Banks voluntarily report security threats they see to the Financial Services Information Sharing and Analysis Center. The FS-ISAC received 15% more reports of coronavirus-related phishing attacks in February and March than it did in November, December and January. The group did not share absolute numbers.

Steven Silberstein, the center's chief executive, said the increase could be a result of members being hypervigilant and proactive about sharing information about COVID-19-related phishing attempts.

Banks do not catch all phishing attempts, so their voluntary reporting does not paint a complete picture. For any company, it can take months for a security team to realize a phishing attack has successfully penetrated a network.

The FS-ISAC has also seen an increase in COVID-19-related “smishing” attacks on banks. These are devious text messages that purport to be from government agencies or banks, with COVID-19 as the theme.

Malicious websites are also an issue for banks in the coronavirus crisis. Silberstein said more than 81,000 domains have been created related to COVID-19 since the new year, and most of these are considered as high-risk for fraud or malicious content.

About 100 of these dangerous websites deal with banking, and the bulk of these were created just in March. The group did not share specific examples.

“We expect this trend to continue as COVID-19 impacts economies, workforces and livelihoods in the near future,” Silberstein said.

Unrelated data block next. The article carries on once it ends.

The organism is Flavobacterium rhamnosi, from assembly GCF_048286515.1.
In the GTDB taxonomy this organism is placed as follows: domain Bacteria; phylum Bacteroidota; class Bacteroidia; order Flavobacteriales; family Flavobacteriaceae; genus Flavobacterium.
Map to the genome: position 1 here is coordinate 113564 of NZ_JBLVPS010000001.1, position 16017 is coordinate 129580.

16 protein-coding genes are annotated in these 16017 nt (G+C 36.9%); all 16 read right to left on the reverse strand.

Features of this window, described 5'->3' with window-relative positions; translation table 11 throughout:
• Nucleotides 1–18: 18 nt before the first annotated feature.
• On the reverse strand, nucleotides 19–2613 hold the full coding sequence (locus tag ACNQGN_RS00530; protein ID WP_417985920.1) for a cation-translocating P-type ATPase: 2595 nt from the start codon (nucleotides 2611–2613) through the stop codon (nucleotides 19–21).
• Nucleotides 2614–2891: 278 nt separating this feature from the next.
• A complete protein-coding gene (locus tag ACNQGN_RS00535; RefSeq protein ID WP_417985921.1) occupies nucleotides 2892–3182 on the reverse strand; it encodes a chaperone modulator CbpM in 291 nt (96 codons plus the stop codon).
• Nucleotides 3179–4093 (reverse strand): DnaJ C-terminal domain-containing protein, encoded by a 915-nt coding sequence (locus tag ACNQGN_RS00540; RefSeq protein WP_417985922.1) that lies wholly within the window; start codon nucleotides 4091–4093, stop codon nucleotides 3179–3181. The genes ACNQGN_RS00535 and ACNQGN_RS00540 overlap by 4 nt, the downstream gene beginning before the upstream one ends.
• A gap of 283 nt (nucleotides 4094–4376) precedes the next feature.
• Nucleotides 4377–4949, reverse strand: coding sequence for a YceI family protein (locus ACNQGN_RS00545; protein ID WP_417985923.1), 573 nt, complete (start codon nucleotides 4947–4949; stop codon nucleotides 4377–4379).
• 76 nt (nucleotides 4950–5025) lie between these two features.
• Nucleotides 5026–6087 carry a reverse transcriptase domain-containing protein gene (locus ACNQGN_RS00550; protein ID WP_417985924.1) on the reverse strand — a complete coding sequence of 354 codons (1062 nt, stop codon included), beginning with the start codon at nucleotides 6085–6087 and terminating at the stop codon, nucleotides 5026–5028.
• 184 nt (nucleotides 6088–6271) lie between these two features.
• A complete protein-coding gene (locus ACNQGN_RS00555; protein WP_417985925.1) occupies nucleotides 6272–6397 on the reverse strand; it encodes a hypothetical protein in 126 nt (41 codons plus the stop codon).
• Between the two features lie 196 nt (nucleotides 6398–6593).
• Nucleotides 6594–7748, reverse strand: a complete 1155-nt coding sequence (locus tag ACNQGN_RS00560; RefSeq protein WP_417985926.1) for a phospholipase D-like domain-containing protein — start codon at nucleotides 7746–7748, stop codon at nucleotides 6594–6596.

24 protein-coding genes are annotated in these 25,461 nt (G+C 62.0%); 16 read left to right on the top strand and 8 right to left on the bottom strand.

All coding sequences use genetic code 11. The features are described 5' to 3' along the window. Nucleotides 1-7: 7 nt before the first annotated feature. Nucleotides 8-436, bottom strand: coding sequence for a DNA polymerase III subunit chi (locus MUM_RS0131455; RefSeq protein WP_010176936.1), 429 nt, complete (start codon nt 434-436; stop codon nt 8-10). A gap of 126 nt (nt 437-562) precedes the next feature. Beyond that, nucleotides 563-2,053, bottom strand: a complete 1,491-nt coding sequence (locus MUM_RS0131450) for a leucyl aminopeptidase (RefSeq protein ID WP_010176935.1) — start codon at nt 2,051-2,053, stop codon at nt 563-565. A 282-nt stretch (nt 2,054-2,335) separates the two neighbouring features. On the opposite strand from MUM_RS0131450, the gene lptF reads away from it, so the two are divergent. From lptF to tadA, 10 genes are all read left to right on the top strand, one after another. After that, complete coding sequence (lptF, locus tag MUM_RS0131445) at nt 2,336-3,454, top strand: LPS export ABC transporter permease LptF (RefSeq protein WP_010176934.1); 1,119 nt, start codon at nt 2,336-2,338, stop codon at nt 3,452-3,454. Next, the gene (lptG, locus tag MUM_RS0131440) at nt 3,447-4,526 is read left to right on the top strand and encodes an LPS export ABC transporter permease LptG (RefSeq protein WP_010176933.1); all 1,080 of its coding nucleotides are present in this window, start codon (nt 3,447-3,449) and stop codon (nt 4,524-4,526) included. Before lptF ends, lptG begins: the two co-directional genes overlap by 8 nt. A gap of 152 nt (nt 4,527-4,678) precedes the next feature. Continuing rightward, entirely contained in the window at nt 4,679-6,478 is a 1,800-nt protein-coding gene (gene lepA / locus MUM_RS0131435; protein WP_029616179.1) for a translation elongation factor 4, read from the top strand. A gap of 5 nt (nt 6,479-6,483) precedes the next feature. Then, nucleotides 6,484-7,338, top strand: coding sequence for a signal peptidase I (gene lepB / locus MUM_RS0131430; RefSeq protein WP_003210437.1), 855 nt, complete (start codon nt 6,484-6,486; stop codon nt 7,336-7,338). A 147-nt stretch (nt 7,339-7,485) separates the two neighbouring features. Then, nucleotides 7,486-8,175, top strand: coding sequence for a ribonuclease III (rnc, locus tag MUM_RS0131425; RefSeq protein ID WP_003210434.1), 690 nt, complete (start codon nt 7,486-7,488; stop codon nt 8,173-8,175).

Ransomware trending, too

Beazley Breach Response Services, which helps breach insurance customers like banks investigate and mitigate hacking attempts, also issued a report on security threats last week. It found that ransomware rose in 2019. Its clients reported 775 ransomware incidents in 2019; 16% of these were at financial institutions.

“The ransomware trend is its own pandemic because it's not going away,” said Katherine Keefe, the head of Beazley. “The criminals have decided they can make and have made a lot of money on it.”

Ransomware typically enters the system through either a successful phishing attack or through an improperly secured remote desktop.

More than 20 vulnerabilities have been identified within the remote desktop protocol many companies use to let employees access computers. Companies that are lax about patching give hackers an easy way to break in. Beazley’s researchers recommend requiring the use of a virtual private network with multifactor authentication and allowing only whitelisted internet protocol addresses to connect via remote desktop. They also recommend forcing users to reset their passwords at regular intervals, not letting people recycle passwords and training employees to recognize and report suspicious email traffic.

“Multifactor authentication is really key,” Keefe said. “Especially with people remote working, systems administrators really ought to only be able to access systems via a system that's protected by MFA.”

The next biggest defense against ransomware is making sure that a financial institution has backup that is separated from the rest of the network.

“The backup is going to be very useful if there is an inevitable attack, to allow the bank to restore its own data, so they're never in a position of having to rely on the criminals to restore the data after paying a significant ransom,” Keefe said.

The recent ransomware attack on Finastra will not be the last on a big bank-technology vendor, Keefe warned.

“The attackers are realizing that managed service providers and outsourcers many organizations depend on to run their business are the right target for a ransomware attack because the attack can bring down the systems of the dependent clients,” Keefe said. “We're seeing a lot of that, where attackers are putting some thought into who a ripe, vulnerable target would be.”